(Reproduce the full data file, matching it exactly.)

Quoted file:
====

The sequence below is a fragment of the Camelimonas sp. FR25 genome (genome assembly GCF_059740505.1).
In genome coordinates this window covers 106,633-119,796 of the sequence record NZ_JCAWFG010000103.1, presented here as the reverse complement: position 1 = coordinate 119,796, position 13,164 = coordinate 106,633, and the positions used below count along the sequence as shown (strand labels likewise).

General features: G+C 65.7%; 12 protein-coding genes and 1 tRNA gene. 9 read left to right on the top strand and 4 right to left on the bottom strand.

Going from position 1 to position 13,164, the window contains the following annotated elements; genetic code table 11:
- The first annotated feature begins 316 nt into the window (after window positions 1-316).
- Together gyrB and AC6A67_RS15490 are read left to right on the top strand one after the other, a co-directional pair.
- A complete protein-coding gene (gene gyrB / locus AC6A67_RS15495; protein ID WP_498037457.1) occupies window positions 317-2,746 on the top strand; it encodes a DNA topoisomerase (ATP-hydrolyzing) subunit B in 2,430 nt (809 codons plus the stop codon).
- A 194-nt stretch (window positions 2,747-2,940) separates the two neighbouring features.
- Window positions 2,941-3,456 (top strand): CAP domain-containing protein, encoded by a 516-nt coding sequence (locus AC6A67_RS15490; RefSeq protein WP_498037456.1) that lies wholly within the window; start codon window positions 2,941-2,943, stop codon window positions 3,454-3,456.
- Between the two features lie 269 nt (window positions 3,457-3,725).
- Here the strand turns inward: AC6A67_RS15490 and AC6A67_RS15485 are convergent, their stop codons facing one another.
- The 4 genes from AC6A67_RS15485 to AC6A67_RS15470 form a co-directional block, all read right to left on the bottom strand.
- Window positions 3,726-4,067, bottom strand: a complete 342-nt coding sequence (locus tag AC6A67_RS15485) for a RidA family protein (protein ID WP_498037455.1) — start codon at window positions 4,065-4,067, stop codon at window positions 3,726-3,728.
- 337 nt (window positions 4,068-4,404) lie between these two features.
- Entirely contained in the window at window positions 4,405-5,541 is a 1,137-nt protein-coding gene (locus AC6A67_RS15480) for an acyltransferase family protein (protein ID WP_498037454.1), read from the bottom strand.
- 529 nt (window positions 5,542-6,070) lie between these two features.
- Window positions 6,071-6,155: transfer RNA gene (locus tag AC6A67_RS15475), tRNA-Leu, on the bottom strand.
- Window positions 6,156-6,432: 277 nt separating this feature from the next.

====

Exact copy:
The sequence below is a fragment of the Camelimonas sp. FR25 genome (genome assembly GCF_059740505.1).
In genome coordinates this window covers 106,633-119,796 of the sequence record NZ_JCAWFG010000103.1, presented here as the reverse complement: position 1 = coordinate 119,796, position 13,164 = coordinate 106,633, and the positions used below count along the sequence as shown (strand labels likewise).

General features: G+C 65.7%; 12 protein-coding genes and 1 tRNA gene. 9 read left to right on the top strand and 4 right to left on the bottom strand.

Going from position 1 to position 13,164, the window contains the following annotated elements; genetic code table 11:
- The first annotated feature begins 316 nt into the window (after window positions 1-316).
- Together gyrB and AC6A67_RS15490 are read left to right on the top strand one after the other, a co-directional pair.
- A complete protein-coding gene (gene gyrB / locus AC6A67_RS15495; protein ID WP_498037457.1) occupies window positions 317-2,746 on the top strand; it encodes a DNA topoisomerase (ATP-hydrolyzing) subunit B in 2,430 nt (809 codons plus the stop codon).
- A 194-nt stretch (window positions 2,747-2,940) separates the two neighbouring features.
- Window positions 2,941-3,456 (top strand): CAP domain-containing protein, encoded by a 516-nt coding sequence (locus AC6A67_RS15490; RefSeq protein WP_498037456.1) that lies wholly within the window; start codon window positions 2,941-2,943, stop codon window positions 3,454-3,456.
- Between the two features lie 269 nt (window positions 3,457-3,725).
- Here the strand turns inward: AC6A67_RS15490 and AC6A67_RS15485 are convergent, their stop codons facing one another.
- The 4 genes from AC6A67_RS15485 to AC6A67_RS15470 form a co-directional block, all read right to left on the bottom strand.
- Window positions 3,726-4,067, bottom strand: a complete 342-nt coding sequence (locus tag AC6A67_RS15485) for a RidA family protein (protein ID WP_498037455.1) — start codon at window positions 4,065-4,067, stop codon at window positions 3,726-3,728.
- 337 nt (window positions 4,068-4,404) lie between these two features.
- Entirely contained in the window at window positions 4,405-5,541 is a 1,137-nt protein-coding gene (locus AC6A67_RS15480) for an acyltransferase family protein (protein ID WP_498037454.1), read from the bottom strand.
- 529 nt (window positions 5,542-6,070) lie between these two features.
- Window positions 6,071-6,155: transfer RNA gene (locus tag AC6A67_RS15475), tRNA-Leu, on the bottom strand.
- Window positions 6,156-6,432: 277 nt separating this feature from the next.